Amid Covid-19 pandemic, Nipah Virus raises new risks of another deadly infection

As the deadly Nipah Virus emerged in India, Nepal is prone to the disease as the two countries share an open border. Experts advise extreme caution and early prevention measures.

Ashim Neupane

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Kathmandu: Earlier this week, a 12-year-old boy from the southern part of India died of complications due to the deadly Nipah Virus. 

After a Nipah virus-related death emerged from India, the government in Nepal has warned the public to stay alert as Nepal shares an open border with the southern neighbor.

With open borders and unchecked cross-border movements, Nepal is vulnerable to Nipah Virus, experts say.

According to virologist Dr Sher Bahadur Pun, at a time when Covid-19 has already ravaged the country, the emergence of the Nipah Virus in India is a matter of worry as the virus has symptoms similar to that of Covid-19. “Some symptoms like body pain, throat pain, fever, among others, resemble with Covid-19. The government must be actively involved in tracking people coming from the Nipah Virus-affected regions in India,” said Pun.

The Health Ministry has already said the risk of the Nipah Virus outbreak and spread in Nepal could not be ruled out as Nepal and India share a long open border.

“The Nipah Virus is a zoonotic disease, and the mortality rate is up to 75 percent. We must stay cautious as Nipah Virus has symptoms similar to that of Covid-19,” said Dr Krishna Prasad Paudel, who is the spokesperson for the Health Ministry.

Nipah virus can be transmitted to humans from animals (such as bats or pigs), or contaminated foods, and can also be transmitted directly from human-to-human. “Fruit bats of the Pteropodidae family are the natural host of Nipah virus. There is no treatment or vaccine available for either people or animals. The primary treatment for humans is only providing supportive care,” according to the World Health Organization.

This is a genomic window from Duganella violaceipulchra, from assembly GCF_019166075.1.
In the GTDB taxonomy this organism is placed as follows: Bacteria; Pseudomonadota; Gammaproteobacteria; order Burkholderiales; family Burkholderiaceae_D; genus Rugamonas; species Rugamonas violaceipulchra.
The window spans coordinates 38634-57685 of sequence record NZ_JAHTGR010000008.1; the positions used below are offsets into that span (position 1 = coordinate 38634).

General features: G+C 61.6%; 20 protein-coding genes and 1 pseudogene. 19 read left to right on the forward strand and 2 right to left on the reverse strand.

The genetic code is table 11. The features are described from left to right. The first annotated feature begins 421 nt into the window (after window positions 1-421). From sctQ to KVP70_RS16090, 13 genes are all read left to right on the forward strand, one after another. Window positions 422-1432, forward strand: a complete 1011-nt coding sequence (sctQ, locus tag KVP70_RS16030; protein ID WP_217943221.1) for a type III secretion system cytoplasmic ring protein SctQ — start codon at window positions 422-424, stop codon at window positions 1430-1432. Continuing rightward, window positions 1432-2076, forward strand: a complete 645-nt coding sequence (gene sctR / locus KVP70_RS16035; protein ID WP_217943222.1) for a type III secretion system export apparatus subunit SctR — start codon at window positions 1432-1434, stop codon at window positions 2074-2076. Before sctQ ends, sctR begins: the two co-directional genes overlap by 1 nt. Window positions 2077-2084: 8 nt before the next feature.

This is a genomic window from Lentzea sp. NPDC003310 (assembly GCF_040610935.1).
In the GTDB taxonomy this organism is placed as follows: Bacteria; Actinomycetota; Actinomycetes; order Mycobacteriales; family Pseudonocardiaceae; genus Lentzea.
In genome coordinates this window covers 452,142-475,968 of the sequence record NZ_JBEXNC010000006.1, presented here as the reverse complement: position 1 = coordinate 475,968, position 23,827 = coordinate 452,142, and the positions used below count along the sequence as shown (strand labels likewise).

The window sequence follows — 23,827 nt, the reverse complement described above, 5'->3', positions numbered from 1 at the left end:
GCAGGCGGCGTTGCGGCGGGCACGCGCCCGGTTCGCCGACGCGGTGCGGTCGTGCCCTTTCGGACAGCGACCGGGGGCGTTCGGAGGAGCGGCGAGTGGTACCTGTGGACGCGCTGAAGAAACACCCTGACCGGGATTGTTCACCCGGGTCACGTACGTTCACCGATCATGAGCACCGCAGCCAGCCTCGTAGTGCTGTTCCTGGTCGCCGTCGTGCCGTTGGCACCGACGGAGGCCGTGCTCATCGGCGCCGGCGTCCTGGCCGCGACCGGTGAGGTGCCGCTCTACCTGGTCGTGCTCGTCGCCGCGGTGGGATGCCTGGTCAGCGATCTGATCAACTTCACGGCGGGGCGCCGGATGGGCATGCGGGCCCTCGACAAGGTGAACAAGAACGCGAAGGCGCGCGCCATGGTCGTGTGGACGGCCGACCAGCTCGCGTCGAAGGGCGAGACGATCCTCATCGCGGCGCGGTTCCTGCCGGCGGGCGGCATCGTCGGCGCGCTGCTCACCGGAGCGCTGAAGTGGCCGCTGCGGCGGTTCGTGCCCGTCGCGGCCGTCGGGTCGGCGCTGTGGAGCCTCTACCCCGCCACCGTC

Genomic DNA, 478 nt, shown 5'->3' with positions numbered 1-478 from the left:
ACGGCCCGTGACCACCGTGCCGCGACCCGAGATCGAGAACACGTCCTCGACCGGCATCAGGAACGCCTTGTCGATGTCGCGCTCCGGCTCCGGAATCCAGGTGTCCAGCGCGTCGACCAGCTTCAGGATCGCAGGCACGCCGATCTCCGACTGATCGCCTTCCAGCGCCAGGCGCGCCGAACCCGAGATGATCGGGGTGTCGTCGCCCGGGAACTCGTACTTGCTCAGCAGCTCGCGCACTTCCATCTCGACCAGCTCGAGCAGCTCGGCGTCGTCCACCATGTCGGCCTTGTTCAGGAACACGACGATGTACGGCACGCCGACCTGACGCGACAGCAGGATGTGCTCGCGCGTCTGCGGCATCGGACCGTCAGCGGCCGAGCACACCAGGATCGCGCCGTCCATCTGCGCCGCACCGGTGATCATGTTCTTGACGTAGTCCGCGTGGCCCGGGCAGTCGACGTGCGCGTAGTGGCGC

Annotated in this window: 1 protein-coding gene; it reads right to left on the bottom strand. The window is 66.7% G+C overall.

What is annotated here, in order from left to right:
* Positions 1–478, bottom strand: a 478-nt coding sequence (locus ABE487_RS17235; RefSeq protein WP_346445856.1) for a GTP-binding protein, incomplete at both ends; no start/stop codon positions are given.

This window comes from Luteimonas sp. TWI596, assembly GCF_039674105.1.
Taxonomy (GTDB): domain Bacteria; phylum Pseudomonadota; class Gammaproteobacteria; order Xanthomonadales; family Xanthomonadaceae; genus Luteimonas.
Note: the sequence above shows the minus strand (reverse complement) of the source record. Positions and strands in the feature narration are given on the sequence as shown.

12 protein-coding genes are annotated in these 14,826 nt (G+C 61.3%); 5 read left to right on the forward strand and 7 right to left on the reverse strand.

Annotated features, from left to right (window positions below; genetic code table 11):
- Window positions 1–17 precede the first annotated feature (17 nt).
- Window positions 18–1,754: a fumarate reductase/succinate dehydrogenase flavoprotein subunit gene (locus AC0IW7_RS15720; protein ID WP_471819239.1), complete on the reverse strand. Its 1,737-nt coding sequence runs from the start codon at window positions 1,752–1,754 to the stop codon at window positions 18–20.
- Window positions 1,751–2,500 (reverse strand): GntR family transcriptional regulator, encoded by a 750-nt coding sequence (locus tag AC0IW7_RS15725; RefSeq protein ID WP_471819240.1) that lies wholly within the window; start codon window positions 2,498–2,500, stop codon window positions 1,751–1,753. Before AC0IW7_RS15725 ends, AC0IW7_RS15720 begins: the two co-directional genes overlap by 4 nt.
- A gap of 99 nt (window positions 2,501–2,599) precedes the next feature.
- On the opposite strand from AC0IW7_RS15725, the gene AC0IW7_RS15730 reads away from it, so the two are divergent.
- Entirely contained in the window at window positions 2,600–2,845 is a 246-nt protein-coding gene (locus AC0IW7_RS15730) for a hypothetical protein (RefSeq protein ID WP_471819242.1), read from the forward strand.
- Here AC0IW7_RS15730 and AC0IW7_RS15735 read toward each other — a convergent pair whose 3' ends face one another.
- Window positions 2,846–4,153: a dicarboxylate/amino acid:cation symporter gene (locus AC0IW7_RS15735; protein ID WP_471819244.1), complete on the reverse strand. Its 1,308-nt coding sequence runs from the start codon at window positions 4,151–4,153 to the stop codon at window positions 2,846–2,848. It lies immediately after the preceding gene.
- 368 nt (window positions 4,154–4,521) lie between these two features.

The Health Ministry has advised people to clean fruits before consuming, eat properly cooked vegetables and meat, keep farms clean, and use protective gear in farms to be safe from the Nipah Virus.

When asked how the government is planning to prevent the spread of Nipah Virus in Nepal, spokesperson Paudel said 118 hospitals have been directed to remain alert. “If people show Covid-19-like symptoms, and their situation deteriorates quickly, the hospitals will send the samples of patients to Kathmandu for testing,” he said.

According to him, the testing for Nipah Virus can only be conducted at the state-owned National Public Health Laboratory based at Teku in Kathmandu.

“As Nipah Virus is deadly, and the mortality rate is excessively high, the government should act at the earliest. In the initial days of Covid-19, the government reacted late, as a result, the virus spread in Nepal like a wildfire in no time,” said Dr Baburam Marasini, former director at the Epidemiology and the Disease Control Division.

“There is an infectious disease act, but it is limited to papers. How can the government control infectious diseases if the law for its prevention is only limited in papers?” he questioned.

He further added that the government must work on trapping bats–the primary host of the Nipah Virus–in the districts near the border region for testing. “Likewise, samples must be taken from fruits from the forest areas in the bordering districts for testing before it is too late,” he concluded.

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